I Love You.

The Neighbourhood

Columbia Records, 2013


REVIEW BY: Melanie Love


Just one glance at the cover of this album gives you a good sense of where The Neighbourhood is headed on their debut outing; the cloudy, sparse, black-and-white aesthetic perfectly mirrors the music contained within. It’s an eerie yet enveloping listen, bringing in elements of spacey ambience, hip-hop beats, and cold electronica; fleshed out by frontman Jesse Rutherford’s hazy, almost languorous vocals and the alternately melancholy and bitter lyrics, this disc finds the Southern California based group putting their own spin on indie rock in a way that sounds seamless.

From the first moments of opening cut “How,” The Neighbourhood brings you into their expansive sound, their well-paced world tricked out with dark swaths of instrumentation. While the lyrics here become a tad too straightforward in their existential musings, something that pops up throughout the album, Rutherford nevertheless manages to sell it when he pleads, “How can you tell me that I’m great? When they chew me up, spit me out, pissed on me.” The track ends on a sighing swirl of synth, moving quickly into the persecutory mood of “Afraid” and “Everybody’s Watching Me (Uh Oh).” Accented by slashing guitar riffs and cool stabs of drums, these cuts have a peppier sense, strangely upbeat amid the anger and paranoia of the lyrics. However, they seem to be like two halves of the same whole, and each is a little lessened as a result. my_heart_sings_the_harmony_web_ad_alt_250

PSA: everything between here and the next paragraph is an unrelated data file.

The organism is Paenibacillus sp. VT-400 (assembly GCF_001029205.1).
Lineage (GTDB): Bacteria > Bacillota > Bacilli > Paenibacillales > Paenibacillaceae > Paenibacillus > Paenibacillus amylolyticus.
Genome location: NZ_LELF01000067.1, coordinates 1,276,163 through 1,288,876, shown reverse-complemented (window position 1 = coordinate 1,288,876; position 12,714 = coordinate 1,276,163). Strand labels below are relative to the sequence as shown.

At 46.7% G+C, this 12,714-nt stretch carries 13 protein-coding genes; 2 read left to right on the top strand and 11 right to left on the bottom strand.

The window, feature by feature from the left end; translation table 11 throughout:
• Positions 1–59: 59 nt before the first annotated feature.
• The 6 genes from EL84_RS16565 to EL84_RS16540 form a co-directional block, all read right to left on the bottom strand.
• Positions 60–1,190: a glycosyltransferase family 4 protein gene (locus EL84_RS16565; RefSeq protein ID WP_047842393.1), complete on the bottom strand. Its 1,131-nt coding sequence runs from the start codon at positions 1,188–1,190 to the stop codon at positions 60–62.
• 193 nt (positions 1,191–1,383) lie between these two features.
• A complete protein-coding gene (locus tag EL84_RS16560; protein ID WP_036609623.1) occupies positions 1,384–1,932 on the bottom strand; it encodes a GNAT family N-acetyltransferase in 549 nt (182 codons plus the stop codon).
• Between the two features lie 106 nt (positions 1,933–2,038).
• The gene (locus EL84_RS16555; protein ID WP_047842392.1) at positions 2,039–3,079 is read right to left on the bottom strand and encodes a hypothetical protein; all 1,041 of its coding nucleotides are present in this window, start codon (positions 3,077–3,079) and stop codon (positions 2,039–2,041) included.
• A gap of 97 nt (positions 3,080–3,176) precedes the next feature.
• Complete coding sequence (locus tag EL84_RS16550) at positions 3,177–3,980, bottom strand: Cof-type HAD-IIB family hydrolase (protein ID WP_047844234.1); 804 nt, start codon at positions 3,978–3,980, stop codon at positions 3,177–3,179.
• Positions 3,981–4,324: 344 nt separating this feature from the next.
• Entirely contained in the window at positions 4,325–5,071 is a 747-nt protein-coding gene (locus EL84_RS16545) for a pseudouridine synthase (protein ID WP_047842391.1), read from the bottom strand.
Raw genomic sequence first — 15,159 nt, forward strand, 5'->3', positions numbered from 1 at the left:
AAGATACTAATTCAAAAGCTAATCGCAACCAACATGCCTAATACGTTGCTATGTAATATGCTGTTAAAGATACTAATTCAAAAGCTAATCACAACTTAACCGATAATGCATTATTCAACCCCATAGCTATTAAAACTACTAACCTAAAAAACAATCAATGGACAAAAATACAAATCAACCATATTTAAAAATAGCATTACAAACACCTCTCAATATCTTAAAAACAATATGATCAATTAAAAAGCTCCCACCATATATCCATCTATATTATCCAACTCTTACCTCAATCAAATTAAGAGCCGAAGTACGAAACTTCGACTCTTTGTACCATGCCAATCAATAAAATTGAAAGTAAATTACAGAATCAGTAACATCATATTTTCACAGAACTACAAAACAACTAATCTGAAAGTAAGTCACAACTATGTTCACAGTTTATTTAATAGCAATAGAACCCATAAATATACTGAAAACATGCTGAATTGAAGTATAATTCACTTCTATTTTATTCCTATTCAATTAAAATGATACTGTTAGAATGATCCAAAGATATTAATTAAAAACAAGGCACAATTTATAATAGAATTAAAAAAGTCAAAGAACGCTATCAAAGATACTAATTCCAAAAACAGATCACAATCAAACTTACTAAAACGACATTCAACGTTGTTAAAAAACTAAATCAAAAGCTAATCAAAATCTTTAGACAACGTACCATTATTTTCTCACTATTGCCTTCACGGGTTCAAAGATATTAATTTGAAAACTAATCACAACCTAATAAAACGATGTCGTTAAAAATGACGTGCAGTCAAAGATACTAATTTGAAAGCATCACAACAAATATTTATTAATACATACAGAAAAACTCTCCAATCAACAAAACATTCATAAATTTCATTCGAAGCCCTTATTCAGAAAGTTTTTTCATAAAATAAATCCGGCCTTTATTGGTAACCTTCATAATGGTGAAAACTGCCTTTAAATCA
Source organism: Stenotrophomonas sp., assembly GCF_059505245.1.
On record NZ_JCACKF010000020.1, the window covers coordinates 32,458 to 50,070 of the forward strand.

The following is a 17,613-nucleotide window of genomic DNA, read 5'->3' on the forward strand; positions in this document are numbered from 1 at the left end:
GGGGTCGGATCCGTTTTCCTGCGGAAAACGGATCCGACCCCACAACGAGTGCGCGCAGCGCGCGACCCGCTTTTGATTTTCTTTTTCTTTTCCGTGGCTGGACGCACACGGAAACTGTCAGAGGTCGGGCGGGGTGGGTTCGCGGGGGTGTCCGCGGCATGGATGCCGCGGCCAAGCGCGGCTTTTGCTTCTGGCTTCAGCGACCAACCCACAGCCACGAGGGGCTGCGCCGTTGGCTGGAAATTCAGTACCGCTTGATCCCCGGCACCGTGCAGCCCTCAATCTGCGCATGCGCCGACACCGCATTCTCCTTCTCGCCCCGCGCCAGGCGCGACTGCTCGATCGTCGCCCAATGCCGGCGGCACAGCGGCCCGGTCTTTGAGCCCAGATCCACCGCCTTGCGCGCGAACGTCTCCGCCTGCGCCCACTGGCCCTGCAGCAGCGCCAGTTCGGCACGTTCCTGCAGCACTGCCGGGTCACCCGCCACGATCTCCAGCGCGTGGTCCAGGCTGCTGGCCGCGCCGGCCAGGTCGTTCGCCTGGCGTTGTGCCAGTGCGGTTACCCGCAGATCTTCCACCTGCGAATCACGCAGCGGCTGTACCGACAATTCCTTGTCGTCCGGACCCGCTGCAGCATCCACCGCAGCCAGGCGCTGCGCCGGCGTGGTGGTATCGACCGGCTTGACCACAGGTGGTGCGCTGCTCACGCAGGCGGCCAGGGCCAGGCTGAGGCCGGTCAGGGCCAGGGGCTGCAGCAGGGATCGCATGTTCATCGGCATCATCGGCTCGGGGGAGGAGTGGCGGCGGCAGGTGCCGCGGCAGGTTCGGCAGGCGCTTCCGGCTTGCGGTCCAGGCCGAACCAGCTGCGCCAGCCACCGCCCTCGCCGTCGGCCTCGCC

But it’s lead single “Sweater Weather” that has gotten the most attention from I Love You., and for good reason. Telling the story of a fumbling new love soaking up a cold day on the beach, the song is altogether charming, shaking off the earlier moodiness in favor of delicate tonal shifts, sweeping harmonies, and lazily strummed acoustic guitar. More simply put, “Sweater Weather” is the sun peeking through the clouds of I Love You., finding a way out of the darkness.

Other standouts here include the trippy, powerhouse beats of “Let It Go,” the thrumming bass on “Alleyways,” and the slow-burning “Flawless,” whose alternately muted and jaunty tone is intriguing. While some songs on the album tend to blend together, overtaken at times by the moody ambience, the moments when The Neighbourhood explores new avenues yield great results. “Staying Up” is utterly haunting, lines like “How can I sleep if I don’t have dreams? I just have nightmares / How can it be? /I still believe something is out there” delivered in Rutherford’s potent vocals acting as a beacon in the shadows.

Ultimately, I Love You. is an engaging listen throughout – like a foggy day in Southern California, it’s somehow all the more appealing for providing a break to the endless sunshine. The Neighbourhood inexorably draws you into their dark, weird, beautiful world; they have an ear for creating rich landscapes of sound, making this album a strong debut and a promising sign of what’s to come.

Rating: B+

User Rating: Not Yet Rated



© 2013 Melanie Love and The Daily Vault. All rights reserved. Review or any portion may not be reproduced without written permission. Cover art is the intellectual property of Columbia Records, and is used for informational purposes only.